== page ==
An internet speed test measures the connection speed and quality of your connected device to the internet. It does so by running multiple consecutive tests that analyze different aspects of your internet connection, namely ping (latency), download speed, and upload speed. Each of these values represents the connection's specific qualities, which you can read more about in the paragraph after the next. These should help you understand the final speed test results. But before we get to these, we first want to discuss how to perform each test.
To speed test internet performance for downloading data the test is performed by opening multiple connections to a server and simultaneously starting the download of a large data file on all connections. This approach ensures that the entire bandwidth of the internet connection is maxed out, and thereby the maximum data throughput can be measured. Recording the data throughput against measurement time finally yields the available internet speed for downloading data.
Upload speed is tested by reversing the sequence of the download analysis. Again multiple connections are opened to the test server. Instead of downloading a file, a large file of random data is created on your device and pushed through all connections to the server. Pushing the data to the server over the network via multiple streams ensures that the maximum throughput is measured. Again, recording the data throughput against time yields the available internet speed for uploading data.
During the ping test, the device sends a small data package over the network to the test server on the internet. This test doesn't focus on upload speeds but on response time. When the server receives this package, it will send it back to the device, completing the roundtrip. The time it takes the data package to complete the roundtrip is called latency, also known as ping. To achieve an accurate reading, multiple ping tests are conducted consecutively, with the final result being the average of all these tests.
All these are automatically handled for you when you use Speedcheck to test internet speed. But you should take one crucial aspect into account to test speed accurately. Choose the right tool. This depends on the device you want to use, being a phone or tablet, or a computer. To check internet speed on a computer, use your browser and the app on this website. To achieve accurate results on mobile devices, you should download our iOS or Android app, respectively. This is especially important when running a WiFi speed test. Because browsers on mobile devices have poor performance, we suggest using a mobile app written in native code to ensure the most accurate test results.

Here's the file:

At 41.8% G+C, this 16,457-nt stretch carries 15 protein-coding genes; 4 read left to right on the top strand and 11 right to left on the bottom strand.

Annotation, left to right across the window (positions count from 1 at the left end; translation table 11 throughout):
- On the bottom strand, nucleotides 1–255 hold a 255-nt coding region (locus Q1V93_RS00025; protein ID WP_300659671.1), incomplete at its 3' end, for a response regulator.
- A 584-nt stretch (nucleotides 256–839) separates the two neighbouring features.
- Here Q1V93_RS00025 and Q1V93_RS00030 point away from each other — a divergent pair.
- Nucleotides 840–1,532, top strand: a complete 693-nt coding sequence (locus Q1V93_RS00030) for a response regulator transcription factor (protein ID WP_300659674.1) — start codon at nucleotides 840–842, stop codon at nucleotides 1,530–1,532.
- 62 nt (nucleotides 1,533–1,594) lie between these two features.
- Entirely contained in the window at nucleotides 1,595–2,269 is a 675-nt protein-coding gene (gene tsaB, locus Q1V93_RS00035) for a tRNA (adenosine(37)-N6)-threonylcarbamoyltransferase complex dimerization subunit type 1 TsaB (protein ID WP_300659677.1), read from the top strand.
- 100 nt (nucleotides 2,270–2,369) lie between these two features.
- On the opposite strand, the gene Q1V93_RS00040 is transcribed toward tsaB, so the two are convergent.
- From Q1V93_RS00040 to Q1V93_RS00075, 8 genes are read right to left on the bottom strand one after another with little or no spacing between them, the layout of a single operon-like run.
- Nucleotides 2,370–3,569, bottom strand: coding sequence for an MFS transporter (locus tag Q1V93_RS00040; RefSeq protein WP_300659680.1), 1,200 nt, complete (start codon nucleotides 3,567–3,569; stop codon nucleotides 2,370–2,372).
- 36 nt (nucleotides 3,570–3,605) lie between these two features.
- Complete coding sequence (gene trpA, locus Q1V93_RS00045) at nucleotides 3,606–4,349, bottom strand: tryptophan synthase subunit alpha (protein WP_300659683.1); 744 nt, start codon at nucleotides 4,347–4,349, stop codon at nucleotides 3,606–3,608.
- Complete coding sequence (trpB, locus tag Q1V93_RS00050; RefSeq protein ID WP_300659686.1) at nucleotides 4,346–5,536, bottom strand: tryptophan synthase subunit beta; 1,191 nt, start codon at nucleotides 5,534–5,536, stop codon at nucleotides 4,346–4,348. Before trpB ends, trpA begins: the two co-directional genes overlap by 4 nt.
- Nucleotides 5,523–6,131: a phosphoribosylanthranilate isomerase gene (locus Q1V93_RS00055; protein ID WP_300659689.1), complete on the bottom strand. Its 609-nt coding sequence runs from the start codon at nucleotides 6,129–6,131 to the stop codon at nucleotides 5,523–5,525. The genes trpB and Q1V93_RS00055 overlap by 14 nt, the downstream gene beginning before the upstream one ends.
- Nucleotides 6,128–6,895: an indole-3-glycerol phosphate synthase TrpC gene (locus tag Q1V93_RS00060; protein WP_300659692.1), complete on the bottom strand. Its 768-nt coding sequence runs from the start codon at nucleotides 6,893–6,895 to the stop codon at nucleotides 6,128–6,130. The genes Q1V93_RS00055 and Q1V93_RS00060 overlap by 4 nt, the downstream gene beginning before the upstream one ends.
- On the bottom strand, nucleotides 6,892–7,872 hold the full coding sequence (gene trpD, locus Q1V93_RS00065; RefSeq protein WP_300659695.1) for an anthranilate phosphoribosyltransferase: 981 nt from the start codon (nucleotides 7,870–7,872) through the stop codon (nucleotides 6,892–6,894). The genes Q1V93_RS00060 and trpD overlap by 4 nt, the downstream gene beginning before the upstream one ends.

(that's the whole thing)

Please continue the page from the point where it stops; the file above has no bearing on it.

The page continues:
Download speed determines the transfer rate of how fast data is transferred to your device from the internet. It's calculated by dividing the total throughput of data in a given time frame by its duration. Therefore its unit is denoted by units of data over time. Most often, download speeds are denoted in Megabits per second (Mbps or Mb/s), although other forms like Kilobits per second (Kbps or Kb/s) or Megabyte per second (MBps or MB/s) are also common.
Upload speeds as opposed to download speeds characterize the amount of data your device can send to the internet. It's calculated the same way and is therefore denoted in the same units. Upload speed is very important for online gaming and video calls, where you need as much speed as possible.
The ping or latency describes the delay of a signal due to the time it takes that signal to travel to its destination. In this context, it represents the time it takes a data package to complete its roundtrip over the network and the acknowledgment from the server that it was received. As a value of time, it is denoted as such, most often in Milliseconds (ms). It's a value for the responsiveness of your connection that also correlates with packet loss. A high latency will lead to more packet loss while a low latency will ensure almost none.
I can test my internet speed to learn about my connection speeds. This enables me to a) ensure that I'm getting what I'm paying for from my internet service provider and b) helps me adapt my expectations about what type of applications I can run like online games or video calls without issues on my network.
It's important to understand that different internet speeds are necessary for different usage scenarios. Both download and upload speeds determine what's possible. So when you test internet speed, keep in mind that the question "How fast is my internet?" can only be answered in relation to what you want to use the connection for. While simply browsing the web can be achieved with low single-digit megabit per second speeds, streaming Netflix in 4K resolution will need a maximum speed of at least a 25Mbps connection speed. Online gaming will primarily be influenced by your ping, with a smaller ping being better while publishing content on the web, like uploading large videos to Youtube will be primarily constrained by your upload bandwidth. To download files especially large files at a good speed you should aim for a download speed with a transfer rate of at least 10Mbps.